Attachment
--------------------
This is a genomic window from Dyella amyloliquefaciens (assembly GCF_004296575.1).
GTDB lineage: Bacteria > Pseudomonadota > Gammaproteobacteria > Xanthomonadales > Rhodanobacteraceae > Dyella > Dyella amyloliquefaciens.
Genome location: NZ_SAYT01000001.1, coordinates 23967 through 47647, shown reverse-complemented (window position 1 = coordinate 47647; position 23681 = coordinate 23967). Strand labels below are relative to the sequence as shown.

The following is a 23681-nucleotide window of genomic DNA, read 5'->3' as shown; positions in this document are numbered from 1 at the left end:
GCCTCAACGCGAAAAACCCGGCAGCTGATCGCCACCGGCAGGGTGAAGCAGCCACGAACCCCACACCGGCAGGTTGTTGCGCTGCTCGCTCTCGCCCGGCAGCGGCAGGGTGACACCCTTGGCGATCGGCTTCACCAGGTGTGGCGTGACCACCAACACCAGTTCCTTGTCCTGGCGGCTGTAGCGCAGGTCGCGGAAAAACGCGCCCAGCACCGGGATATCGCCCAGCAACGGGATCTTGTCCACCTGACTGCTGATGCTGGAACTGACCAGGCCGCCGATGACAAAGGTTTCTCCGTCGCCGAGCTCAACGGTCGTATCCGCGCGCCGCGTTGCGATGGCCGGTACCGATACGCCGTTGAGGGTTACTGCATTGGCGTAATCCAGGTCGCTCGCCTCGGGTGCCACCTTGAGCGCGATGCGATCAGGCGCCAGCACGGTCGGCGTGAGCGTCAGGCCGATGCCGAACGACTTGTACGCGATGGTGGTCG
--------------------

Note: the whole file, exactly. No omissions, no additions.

This is a genomic window from Dyella amyloliquefaciens (assembly GCF_004296575.1).
GTDB lineage: Bacteria > Pseudomonadota > Gammaproteobacteria > Xanthomonadales > Rhodanobacteraceae > Dyella > Dyella amyloliquefaciens.
Genome location: NZ_SAYT01000001.1, coordinates 23967 through 47647, shown reverse-complemented (window position 1 = coordinate 47647; position 23681 = coordinate 23967). Strand labels below are relative to the sequence as shown.

The following is a 23681-nucleotide window of genomic DNA, read 5'->3' as shown; positions in this document are numbered from 1 at the left end:
GCCTCAACGCGAAAAACCCGGCAGCTGATCGCCACCGGCAGGGTGAAGCAGCCACGAACCCCACACCGGCAGGTTGTTGCGCTGCTCGCTCTCGCCCGGCAGCGGCAGGGTGACACCCTTGGCGATCGGCTTCACCAGGTGTGGCGTGACCACCAACACCAGTTCCTTGTCCTGGCGGCTGTAGCGCAGGTCGCGGAAAAACGCGCCCAGCACCGGGATATCGCCCAGCAACGGGATCTTGTCCACCTGACTGCTGATGCTGGAACTGACCAGGCCGCCGATGACAAAGGTTTCTCCGTCGCCGAGCTCAACGGTCGTATCCGCGCGCCGCGTTGCGATGGCCGGTACCGATACGCCGTTGAGGGTTACTGCATTGGCGTAATCCAGGTCGCTCGCCTCGGGTGCCACCTTGAGCGCGATGCGATCAGGCGCCAGCACGGTCGGCGTGAGCGTCAGGCCGATGCCGAACGACTTGTACGCGATGGTGGTCG